Name: Kris Coronado
What you Write: nonfiction picture books
Agent: James McGowan
Why BookEnds? When I first began diving into the world of querying, I accidentally stumbled upon the BookEnds team on Twitter. Right off the bat, everyone seemed extremely passionate about what they do, yet also warm and approachable. Even so, I still wanted to make sure I did my homework, learning as much as I could about other agencies out there. Two years later – in which my knowledge of the children’s writing community grew through joining groups like 12 x 12 and finding a fabulous critique group (now called Crit Happens) – I discovered my first impressions of BookEnds weren’t wrong. This is a great agency with a solid lineup of enthusiastic and talented agents.
Reading interviews with James, following him on Twitter and hearing him speak on a 12 x 12 Zoom event last year made it abundantly clear that he would be a fantastic agent to work with. A picture book author himself, he’s extremely energetic about this area of children’s publishing. The fact that he adores nonfiction, which I write, all the better! When my previous agent decided to step away from agenting, there was no doubt in my mind that I should reach out to him about representation. I am so thrilled he’s taken me on! Just from our early conversations I can tell he’s going to be a fantastic creative partner.
JM: Thank you for those kind words, Kris! I am so thrilled to be partnering with you on your fascinating kid lit projects. Here’s to much success!
What book do you wish you had written, and why? Lincoln in the Bardo by George Saunders. Absolutely brilliant. The concept is so inventive and makes you look at a piece of history in a completely new way.
If you’re not reading or writing, what would we catch you doing?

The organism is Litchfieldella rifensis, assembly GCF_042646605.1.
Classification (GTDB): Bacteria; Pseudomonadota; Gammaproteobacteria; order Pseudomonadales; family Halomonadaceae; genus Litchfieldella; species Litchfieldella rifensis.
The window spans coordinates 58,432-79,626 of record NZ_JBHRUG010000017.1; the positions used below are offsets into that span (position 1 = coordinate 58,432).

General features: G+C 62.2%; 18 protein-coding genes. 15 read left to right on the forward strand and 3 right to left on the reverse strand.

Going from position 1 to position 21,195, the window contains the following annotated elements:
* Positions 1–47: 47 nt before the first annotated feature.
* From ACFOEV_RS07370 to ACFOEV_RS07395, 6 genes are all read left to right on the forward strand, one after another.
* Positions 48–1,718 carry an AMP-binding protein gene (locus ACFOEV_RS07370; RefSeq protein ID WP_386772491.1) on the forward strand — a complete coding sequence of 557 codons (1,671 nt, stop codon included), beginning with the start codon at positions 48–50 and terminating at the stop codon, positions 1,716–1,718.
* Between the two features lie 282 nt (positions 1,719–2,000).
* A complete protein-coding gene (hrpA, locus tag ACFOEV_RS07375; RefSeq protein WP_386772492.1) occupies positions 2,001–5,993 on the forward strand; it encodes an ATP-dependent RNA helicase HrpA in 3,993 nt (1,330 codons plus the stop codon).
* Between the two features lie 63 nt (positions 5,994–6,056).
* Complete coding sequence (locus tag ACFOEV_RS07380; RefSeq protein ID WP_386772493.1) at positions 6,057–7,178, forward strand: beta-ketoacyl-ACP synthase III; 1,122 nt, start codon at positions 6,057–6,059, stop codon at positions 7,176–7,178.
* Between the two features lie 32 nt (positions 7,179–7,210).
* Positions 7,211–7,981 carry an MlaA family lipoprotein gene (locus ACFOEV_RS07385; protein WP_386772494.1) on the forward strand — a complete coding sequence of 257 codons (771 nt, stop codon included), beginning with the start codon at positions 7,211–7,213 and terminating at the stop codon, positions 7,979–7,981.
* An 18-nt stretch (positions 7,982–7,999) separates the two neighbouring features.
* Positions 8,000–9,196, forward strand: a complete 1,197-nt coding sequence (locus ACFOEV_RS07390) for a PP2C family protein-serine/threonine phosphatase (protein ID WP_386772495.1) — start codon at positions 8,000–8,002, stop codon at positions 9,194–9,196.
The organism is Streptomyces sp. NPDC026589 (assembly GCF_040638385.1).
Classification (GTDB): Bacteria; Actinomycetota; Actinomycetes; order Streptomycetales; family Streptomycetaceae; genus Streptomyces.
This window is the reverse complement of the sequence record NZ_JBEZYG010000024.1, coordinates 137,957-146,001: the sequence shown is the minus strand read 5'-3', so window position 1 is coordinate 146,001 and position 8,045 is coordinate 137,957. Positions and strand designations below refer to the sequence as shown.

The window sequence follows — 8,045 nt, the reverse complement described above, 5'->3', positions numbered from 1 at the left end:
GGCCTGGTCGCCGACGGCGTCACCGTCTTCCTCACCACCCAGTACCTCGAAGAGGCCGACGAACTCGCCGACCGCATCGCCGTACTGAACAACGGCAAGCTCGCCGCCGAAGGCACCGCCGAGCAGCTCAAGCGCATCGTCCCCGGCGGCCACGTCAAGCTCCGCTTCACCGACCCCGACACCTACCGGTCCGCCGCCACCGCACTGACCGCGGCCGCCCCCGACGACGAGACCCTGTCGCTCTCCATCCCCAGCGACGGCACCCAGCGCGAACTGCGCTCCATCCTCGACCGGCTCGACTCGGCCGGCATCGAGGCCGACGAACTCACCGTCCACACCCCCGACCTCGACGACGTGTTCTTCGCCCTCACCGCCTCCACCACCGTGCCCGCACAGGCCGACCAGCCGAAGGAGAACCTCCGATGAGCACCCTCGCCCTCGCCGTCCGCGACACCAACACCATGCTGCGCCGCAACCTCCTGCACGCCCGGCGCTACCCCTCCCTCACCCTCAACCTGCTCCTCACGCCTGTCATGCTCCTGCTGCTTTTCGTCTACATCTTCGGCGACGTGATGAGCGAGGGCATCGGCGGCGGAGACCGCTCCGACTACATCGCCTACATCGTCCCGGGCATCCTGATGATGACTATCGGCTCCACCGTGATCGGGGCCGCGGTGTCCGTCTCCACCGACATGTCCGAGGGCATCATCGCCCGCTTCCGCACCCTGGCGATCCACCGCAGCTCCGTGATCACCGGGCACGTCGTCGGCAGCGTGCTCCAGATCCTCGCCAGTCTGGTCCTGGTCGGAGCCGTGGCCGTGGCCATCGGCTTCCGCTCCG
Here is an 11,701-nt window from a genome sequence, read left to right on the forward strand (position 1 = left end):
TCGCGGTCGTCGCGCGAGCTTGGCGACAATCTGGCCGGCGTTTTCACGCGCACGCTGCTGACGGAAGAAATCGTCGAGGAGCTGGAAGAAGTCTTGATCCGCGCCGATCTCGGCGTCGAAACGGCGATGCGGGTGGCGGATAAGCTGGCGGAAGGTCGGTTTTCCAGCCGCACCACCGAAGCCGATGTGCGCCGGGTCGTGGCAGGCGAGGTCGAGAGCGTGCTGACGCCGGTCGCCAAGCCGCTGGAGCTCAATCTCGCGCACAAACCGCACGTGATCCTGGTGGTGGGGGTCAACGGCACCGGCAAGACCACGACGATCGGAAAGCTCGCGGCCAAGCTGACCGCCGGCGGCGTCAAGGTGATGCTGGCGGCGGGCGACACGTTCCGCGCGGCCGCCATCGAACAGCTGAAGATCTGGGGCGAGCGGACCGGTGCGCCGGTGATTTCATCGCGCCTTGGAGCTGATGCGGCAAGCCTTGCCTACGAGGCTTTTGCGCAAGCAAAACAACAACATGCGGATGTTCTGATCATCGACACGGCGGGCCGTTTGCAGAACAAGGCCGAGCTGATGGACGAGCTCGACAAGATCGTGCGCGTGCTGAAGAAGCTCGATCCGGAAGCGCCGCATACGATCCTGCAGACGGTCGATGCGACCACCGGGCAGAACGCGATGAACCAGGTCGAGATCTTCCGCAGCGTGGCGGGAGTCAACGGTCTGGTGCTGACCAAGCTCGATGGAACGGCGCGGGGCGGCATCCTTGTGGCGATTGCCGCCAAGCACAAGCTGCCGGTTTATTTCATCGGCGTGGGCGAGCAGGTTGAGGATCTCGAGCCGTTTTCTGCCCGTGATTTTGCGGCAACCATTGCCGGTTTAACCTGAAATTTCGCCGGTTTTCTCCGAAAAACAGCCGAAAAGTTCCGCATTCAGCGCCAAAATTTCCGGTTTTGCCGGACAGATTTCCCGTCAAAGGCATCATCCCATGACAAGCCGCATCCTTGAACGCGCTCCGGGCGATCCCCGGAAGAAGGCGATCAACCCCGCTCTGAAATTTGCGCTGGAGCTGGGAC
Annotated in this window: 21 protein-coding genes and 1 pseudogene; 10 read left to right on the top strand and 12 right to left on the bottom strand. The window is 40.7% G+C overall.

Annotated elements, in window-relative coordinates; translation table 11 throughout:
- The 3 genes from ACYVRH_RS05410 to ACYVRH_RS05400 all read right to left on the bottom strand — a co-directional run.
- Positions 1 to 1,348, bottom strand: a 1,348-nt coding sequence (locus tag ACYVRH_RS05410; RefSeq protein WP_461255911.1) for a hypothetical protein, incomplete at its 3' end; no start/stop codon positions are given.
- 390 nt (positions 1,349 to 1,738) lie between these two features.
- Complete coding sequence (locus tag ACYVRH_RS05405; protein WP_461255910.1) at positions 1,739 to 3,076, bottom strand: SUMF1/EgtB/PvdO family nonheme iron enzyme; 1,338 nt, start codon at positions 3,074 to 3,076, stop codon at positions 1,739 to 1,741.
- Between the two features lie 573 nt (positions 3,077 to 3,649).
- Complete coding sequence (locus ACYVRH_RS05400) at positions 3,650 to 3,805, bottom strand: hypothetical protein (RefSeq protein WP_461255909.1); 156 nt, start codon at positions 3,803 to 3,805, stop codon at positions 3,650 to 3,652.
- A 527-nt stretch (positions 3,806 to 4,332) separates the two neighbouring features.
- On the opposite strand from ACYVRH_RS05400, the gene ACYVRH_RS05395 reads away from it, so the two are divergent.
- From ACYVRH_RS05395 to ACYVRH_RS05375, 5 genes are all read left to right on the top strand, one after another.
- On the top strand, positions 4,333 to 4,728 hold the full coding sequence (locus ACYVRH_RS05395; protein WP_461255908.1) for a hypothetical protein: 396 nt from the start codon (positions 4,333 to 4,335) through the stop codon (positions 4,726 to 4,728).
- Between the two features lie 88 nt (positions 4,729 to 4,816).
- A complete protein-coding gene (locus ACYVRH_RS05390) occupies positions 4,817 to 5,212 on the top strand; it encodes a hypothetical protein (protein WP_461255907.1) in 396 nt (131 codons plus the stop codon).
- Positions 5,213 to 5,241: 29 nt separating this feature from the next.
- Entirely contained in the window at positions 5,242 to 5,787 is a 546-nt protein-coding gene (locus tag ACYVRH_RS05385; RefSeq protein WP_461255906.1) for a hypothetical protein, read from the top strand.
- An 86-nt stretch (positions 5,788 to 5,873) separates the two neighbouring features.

Chasing after my children! I’m a stay-at-home mom to a five-year-old and two-year-old, so life is pretty fast paced these days. I also love cycling. Not necessarily going for long rides these days, but you’ll find me biking to the famers’ market with the kids, lugging loads of veggies in the bike trailer.
Where can readers find you on the web and social media?
If money were no object, what would be your dream writing location?
A quiet cabin in the woods … with a cute little town that’s a 15-minute walk or bike ride away.
What’s your favorite piece of writing advice you’ve received?
I attended the SCBWI New York conference in February 2020, just before the pandemic hit. I can’t remember who it was exactly, perhaps it was director Lin Oliver, but someone onstage spoke about how important it was to figure out what type of writer or creator YOU are meant to be. What about your life or life experiences gives YOU a unique perspective that you’re able to share with the world? At the time, I was writing a lot of fiction picture books and had just finished my first nonfiction one.
That thought stuck with me for months upon months, gnawing at me, until one day – EUREKA! I’ve been a journalist writing atypical and quirky stories for years. These were the kind of children’s picture books I needed to be writing. I’m a nonfiction picture book author through and through. How had I not seen it before? Suddenly, the ideas were gushing!
What advice would you give to other authors in the query trenches?
Cool your jets! Don’t be in such a rush to query, query, query. Join SCBWI. Find a great writing community (like 12 x 12) and join a critique group. A query letter can be solid, but it’s the work that will truly stand out. Have three or four manuscripts that are polished and vetted by your critique group before you start querying. When you do query, do your research on who you are approaching. Read interviews, follow them on Twitter. Make sure they’ll be a good fit for you. If you feel like you’re convincing yourself that they’d probably be a good agent for you, he or she probably isn’t “the one.” Not that there is only “one” – there are many talented agents out there, just make sure you approach people who you feel will be an amazing champion for your work and vision.
What was the most important question you asked when interviewing agents? Are you editorial and what is your communication style like? As a writer who thrives on feedback, I wanted to make sure I have a creative partner who is game for diving into the process and being receptive to bouncing off ideas.
How did you know your book was ready to submit? When my critique partners were excited about the manuscript and had minimal suggestions.